Frank Spear, professor and chair of earth and environmental sciences, has been elected a fellow of the American Geophysical Union (AGU). This designation is conferred upon not more than 0.1 percent of all AGU members in any given year, and new fellows are chosen by a Committee of Fellows. According to the organization, the AGU is “a worldwide scientific community that advances, through unselfish cooperation in research, the understanding of Earth and space for the benefit of humanity.”
John Gowdy, the Rittenhouse Teaching Professor of Humanities and Social Sciences, was appointed treasurer of the International Society for Ecological Economics (ISEE). The ISEE facilitates understanding between economists and ecologists and the integration of their thinking into a trans-discipline aimed at developing a sustainable world.
Shirley Ann Jackson Shirley Ann Jackson, president of Rensselaer, has been elected a fellow of the American Association for the Advancement of Science. She was cited for “her exceptional support of national education efforts, for her outstanding contributions to the field of physics, and for her exemplary national leadership.” President Jackson also was appointed by the National Governors Association to a 17-member task force to guide the Innovation America initiative. The task force brings together a bipartisan group of governors and members of the academic and business communities to oversee efforts to strengthen the competitive position of the United States in the global economy by improving the nation’s capacity to innovate.
Linda Schadler Linda Schadler, professor of materials science and engineering, has been elected a fellow of ASM International, a worldwide network of materials engineers and scientists dedicated to advancing industry, technology, and applications of metals and materials. Schadler was cited for “outstanding contributions to understanding of the nano and micromechanical behavior of polymer composites, and for educational leadership in materials science and engineering.”
William Walker William Walker has been appointed vice president for strategic communications and external relations effective Feb. 1, 2007. Walker is responsible for managing this new Institute division, created to advance pubic understanding of and advocacy for Rensselaer, and to ensure robust communication with the Institute’s constituencies. Walker was most recently vice president for public affairs at Dartmouth College, and was responsible for public relations programs for the institution, as well as overseeing media relations, publications, periodicals, Web site development, conferences and special events, internal communications, community relations, and photography. Walker received his bachelor’s degree in journalism from the University of Missouri.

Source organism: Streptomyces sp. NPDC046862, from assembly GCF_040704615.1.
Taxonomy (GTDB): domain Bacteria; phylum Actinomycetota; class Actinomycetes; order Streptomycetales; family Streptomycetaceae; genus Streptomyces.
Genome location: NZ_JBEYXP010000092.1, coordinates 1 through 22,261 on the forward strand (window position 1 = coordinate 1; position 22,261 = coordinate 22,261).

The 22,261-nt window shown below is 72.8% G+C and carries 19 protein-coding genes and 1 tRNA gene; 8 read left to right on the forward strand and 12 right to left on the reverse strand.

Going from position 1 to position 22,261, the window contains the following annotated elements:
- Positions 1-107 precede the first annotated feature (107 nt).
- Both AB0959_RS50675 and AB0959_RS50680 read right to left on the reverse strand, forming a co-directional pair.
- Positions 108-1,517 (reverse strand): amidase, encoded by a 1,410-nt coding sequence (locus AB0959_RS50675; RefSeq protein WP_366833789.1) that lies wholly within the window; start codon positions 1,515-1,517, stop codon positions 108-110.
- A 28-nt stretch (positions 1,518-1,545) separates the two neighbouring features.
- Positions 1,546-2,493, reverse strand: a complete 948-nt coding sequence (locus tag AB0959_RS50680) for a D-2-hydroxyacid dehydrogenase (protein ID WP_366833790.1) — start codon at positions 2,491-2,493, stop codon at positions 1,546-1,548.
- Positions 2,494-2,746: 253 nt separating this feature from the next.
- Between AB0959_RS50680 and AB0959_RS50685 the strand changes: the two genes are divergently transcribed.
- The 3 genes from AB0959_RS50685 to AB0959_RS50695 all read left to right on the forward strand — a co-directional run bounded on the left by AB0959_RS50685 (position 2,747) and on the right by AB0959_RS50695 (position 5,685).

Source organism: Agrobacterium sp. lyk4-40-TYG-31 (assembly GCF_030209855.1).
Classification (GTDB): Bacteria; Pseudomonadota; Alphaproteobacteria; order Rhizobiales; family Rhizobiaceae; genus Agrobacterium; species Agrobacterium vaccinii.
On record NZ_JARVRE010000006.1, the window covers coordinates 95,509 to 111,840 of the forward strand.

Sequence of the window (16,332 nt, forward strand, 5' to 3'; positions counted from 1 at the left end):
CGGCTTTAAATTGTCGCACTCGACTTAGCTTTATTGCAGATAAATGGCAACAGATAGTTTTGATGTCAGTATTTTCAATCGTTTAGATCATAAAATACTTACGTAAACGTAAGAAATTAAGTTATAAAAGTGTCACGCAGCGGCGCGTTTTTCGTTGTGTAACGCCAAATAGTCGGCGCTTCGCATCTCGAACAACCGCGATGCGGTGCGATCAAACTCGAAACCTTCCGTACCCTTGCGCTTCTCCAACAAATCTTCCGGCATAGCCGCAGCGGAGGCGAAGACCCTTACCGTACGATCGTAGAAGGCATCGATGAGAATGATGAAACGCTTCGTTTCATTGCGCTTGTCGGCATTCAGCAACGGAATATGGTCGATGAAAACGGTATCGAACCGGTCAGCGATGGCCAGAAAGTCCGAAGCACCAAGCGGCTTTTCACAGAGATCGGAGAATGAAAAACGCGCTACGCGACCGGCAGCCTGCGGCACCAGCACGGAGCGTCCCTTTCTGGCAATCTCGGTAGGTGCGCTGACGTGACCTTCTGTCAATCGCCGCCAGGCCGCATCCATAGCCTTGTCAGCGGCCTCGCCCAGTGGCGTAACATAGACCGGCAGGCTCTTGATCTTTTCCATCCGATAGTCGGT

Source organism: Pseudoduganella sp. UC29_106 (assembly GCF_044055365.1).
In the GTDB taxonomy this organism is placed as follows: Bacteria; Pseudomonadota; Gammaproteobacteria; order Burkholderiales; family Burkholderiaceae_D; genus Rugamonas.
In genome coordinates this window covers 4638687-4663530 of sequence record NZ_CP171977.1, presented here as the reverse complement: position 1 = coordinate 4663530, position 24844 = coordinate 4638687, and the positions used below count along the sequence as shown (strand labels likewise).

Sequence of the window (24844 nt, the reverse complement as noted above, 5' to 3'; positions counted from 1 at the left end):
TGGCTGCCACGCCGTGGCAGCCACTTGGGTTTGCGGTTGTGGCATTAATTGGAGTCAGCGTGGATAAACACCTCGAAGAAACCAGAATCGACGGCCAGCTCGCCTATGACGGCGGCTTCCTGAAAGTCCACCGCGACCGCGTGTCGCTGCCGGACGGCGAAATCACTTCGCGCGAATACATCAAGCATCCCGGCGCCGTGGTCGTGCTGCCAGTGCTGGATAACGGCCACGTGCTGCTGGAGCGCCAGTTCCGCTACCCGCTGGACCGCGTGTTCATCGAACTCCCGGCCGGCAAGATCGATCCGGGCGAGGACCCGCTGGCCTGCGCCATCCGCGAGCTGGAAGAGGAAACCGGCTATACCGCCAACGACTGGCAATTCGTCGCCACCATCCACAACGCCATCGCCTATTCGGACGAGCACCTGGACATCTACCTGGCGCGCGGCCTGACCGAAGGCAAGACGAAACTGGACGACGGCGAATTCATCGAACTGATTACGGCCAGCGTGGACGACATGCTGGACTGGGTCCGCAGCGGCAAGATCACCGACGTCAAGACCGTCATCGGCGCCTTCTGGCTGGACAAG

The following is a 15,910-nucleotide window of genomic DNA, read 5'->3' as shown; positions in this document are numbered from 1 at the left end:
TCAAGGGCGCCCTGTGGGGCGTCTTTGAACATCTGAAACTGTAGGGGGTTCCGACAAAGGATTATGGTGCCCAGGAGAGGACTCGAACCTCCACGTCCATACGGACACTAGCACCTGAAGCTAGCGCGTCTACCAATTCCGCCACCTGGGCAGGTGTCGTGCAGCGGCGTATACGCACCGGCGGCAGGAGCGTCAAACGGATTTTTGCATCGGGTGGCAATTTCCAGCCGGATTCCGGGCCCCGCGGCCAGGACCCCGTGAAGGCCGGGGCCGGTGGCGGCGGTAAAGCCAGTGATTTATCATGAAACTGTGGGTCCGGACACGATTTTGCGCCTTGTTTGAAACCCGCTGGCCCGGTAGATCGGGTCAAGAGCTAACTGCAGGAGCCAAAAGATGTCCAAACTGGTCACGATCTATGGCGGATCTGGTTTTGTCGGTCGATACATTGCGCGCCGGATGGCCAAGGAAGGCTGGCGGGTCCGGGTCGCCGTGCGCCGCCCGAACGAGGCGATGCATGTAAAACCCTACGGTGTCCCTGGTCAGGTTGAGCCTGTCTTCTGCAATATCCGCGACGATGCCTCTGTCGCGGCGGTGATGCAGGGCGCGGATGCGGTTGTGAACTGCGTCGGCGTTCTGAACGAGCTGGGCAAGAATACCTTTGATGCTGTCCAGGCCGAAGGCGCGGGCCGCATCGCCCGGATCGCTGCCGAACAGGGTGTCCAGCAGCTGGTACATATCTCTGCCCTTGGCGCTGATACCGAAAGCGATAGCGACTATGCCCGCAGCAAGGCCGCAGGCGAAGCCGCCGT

Gwo-Ching Wang Gwo-Ching Wang, department chair and professor of physics, applied physics, and astronomy, has been elected a fellow of the American Association for the Advancement of Science (AAAS). She was cited for “distinguished contributions to the fields of surface and overlayer phase transitions and dynamics of thin film growth using electron diffraction.” President Jackson and Wang are two of 449 fellows elected this year in recognition of their scientifically or socially distinguished efforts to advance science or its applications, according to AAAS.
John Brunski, professor of bio-medical engineering, received the 2006 Jerome M. and Dorothy Schweitzer Research Award from the Greater New York Academy of Prosthodontics. He was the 39th recipient of the award and only the third engineer to receive the accolade. Previous recipients include P-I Brånemark, the originator of modern oral implants, and former Director of the National Institute of Dental and Craniofacial Research Harold Slavkin.
Linda Layne Linda Layne, the Alma and H. Erwin Hale ’30 Teaching Professor in Humanities and Social Sciences, has received the Council on Anthropology of Reproduction’s (CAR) “Enduring Influence” book prize for Transformative Motherhood (NYU Press, 1999), a collection of case studies that she edited. Layne received the honor at the CAR meeting in San Jose, Calif., in November.
Warren Cady Stoker ’33 Warren Cady Stoker ’33, of Manchester, Conn., died on Nov. 16, 2006. Stoker enjoyed a long career at Rensselaer, in which he held many positions. A year after graduating from the Institute, he became a professor in Rensselaer’s electrical engineering department, a position he served in until becoming head of the computer lab in 1952. In 1955 he moved to Hartford, Conn., to become founder of the Hartford Graduate Center. Stoker served in that position for two years before becoming associate dean of the Hartford school in 1957; he later was appointed vice president of the Hartford Graduate Center, and in 1975 he was appointed president. In 1976, Stoker was appointed president emeritus and trustee of the Hartford Graduate Center. The Hartford Graduate Center — now called Rensselaer at Hartford — celebrated its 50th anniversary in May 2006. During the ceremony Stoker was awarded the Rensselaer at Hartford 50th Anniversary Medal.